During surgeries, medical professionals often turn to inhaled medications, including nitrous oxide (commonly known as laughing gas) and sevoflurane, to help patients cope with pain, among other surgical effects. And although volatile anesthetics are ubiquitous in operating rooms and other medical settings, they produce harmful greenhouse gas emissions. A study even found increasing concentrations of anesthetic gases in remote corners of the world, including Antarctica and the Swiss Alps.
Common anesthetic gases are much more potent than other greenhouse gases like methane and carbon dioxide. For example, carbon dioxide has a global warming potential of 1, whereas that of nitrous oxide is 289, sevoflurane is 440, isoflurane is 1,800, and desflurane is 6,810.
Many anesthesiologists are still unaware that they can prevent these emissions by swapping inhaled anesthetics for medications delivered intravenously, according to Nicolaas Sperna Weiland, an anesthesiologist at Amsterdam University Medical Center (AUMC) who advocated for reducing their use at the Euroanaesthesia Congress in June 2022.
“I don’t understand why people are still so in favor of the inhaled anesthetics,” said Sperna Weiland. “To my knowledge, there hasn’t been a single study that showed that volatile anesthetics were improving patient outcomes as compared to IV [intravenous] anesthetics,” he added.
Emissions from the health care sector make up a chunk of many countries’ total emissions.
“Health care in the Western world is approximately 5%–10% of the countries’ greenhouse gas emissions,” Sperna Weiland said. Within that fraction, anesthetic gas makes up 2%–5% of emissions associated with medical waste. It’s a relatively small amount compared with global emissions, and a 2011 study found that laughing gas, for example, is responsible for just 0.1% of emissions.
But “0.1% of a massive pie is still a large piece,” Sperna Weiland said. “You have a win-win situation where you could just as easily modify an appreciable amount of greenhouse gases.”
Anesthetic Options Beyond Gas
Sperna Weiland said uncomfortable side effects like nausea and vomiting are actually lower with intravenous anesthetics, and cardiovascular complications of surgery, such as heart attacks and strokes, are no higher than when gas anesthetics are used. In addition, regional anesthetics, such as epidurals, are linked to speedier, less painful recoveries and skirt the need for volatile or intravenous anesthetics. According to anesthesiologist Christopher Wu, who specializes in regional anesthetics at the Hospital for Special Surgery in New York, patient needs should continue to determine which type of sedation is used, but he agreed that alternatives to volatile anesthetics can benefit patients and the environment alike.
Switching to other types of anesthetics is not without downsides. According to Wu, one consideration about both intravenous and regional anesthesia is that “we’re using fewer gases, but we’re also using more of other substances—drugs such as propofol, or more plastic syringes,” he said. “What’s the environmental impact of that? That’s something we haven’t calculated yet.”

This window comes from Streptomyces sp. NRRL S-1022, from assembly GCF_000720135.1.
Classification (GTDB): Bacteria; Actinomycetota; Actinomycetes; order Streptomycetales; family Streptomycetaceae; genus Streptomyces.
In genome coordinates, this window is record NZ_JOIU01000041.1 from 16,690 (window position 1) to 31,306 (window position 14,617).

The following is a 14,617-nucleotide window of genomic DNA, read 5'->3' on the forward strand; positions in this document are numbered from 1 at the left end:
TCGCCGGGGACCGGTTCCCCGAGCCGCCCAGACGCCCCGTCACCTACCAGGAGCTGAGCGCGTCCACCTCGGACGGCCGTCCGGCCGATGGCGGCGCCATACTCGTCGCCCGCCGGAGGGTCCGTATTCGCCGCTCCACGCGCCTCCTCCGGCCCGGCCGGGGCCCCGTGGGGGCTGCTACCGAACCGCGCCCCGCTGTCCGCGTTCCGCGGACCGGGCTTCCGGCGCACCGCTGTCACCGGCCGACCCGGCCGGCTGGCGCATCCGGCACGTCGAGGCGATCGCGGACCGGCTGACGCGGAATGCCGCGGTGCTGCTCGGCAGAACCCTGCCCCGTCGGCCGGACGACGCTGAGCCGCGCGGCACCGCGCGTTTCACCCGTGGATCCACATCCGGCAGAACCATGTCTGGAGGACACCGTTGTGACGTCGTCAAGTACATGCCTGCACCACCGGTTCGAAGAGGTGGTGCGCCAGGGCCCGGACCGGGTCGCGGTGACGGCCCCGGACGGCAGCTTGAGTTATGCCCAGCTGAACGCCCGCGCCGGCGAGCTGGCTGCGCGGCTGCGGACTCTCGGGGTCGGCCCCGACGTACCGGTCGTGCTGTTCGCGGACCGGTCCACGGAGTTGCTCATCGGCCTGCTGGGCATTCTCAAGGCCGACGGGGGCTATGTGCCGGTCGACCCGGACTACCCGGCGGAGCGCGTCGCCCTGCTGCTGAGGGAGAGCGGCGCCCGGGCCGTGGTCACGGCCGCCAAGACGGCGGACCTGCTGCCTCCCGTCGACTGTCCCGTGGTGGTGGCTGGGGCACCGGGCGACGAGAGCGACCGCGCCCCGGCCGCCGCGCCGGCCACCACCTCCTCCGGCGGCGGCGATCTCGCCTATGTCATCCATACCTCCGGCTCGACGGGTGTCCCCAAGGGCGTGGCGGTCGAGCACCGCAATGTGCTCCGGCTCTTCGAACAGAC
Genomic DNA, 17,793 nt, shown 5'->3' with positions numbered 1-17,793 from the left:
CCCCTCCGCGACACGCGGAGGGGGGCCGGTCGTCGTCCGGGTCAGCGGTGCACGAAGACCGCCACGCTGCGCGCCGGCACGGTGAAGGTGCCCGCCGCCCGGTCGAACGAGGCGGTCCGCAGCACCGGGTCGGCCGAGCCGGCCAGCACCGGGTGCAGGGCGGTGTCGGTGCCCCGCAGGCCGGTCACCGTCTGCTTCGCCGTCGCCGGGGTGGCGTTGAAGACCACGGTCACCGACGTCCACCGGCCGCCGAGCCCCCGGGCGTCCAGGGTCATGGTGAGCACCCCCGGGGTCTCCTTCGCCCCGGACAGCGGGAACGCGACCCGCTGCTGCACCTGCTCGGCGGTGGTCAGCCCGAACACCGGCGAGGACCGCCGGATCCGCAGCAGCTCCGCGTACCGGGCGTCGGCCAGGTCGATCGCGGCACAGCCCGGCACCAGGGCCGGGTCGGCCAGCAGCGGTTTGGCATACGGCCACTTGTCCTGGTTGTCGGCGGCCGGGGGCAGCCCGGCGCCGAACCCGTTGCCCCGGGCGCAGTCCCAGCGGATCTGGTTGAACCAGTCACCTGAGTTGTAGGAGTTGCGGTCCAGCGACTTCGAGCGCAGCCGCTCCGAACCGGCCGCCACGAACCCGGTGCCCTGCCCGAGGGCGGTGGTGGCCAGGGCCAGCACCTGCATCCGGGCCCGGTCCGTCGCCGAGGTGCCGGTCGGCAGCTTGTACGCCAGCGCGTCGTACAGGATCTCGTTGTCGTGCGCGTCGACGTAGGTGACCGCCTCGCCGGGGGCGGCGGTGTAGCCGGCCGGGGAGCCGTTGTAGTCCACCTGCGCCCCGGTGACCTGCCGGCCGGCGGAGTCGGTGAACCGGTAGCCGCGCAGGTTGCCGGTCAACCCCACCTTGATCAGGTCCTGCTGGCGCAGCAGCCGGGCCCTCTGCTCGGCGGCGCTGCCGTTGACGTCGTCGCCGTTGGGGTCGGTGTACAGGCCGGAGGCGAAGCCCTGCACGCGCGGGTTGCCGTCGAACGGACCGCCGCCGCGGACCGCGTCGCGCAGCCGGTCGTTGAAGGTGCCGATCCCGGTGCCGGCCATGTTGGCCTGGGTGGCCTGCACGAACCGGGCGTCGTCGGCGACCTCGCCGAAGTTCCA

Sperna Weiland isn’t advocating for a wholesale ban on volatile anesthetics, either. Children, for example, may need an inhaled anesthetic prior to starting intravenous anesthesia. In addition, an anesthesiologist must administer IVs, a challenge for medical providers without regular access to such a specialist, such as those using medications like nitrous oxide for pain relief during dental procedures or childbirth.
Hospital “Green Teams” Cut Emissions
Some hospitals are taking action to cut emissions from volatile anesthetics and reduce waste. Sperna Weiland founded the Sustainable Healthcare Team to reduce medical waste at AUMC, and it was quickly dubbed the “green team.” The group worked to reduce operating room energy consumption and waste from surgical supplies. Hospital leaders supported the team’s efforts, abolishing the use of desflurane and nitrous oxide. Plus they began teaching anesthesiologists and anesthesiology residents to use sevoflurane in ultralow-flow settings, which the hospital found reduced the annual number of canisters of gas it used by 70%.
AUMC isn’t alone in its efforts. The European Union is creating legislation to ban desflurane starting in 2026. It will likely be the first medication to be banned because of climate change. Anesthesiologists like Wu also expect demand for inhaled anesthetics to decrease over time as consumers begin to seek out sustainable health care. “More and more hospital systems will see that sustainability is important as part of their operating package,” he said, “not only for patient care but also, frankly, [for] the bottom line.”
—Robin Donovan (@RobinKD), Science Writer
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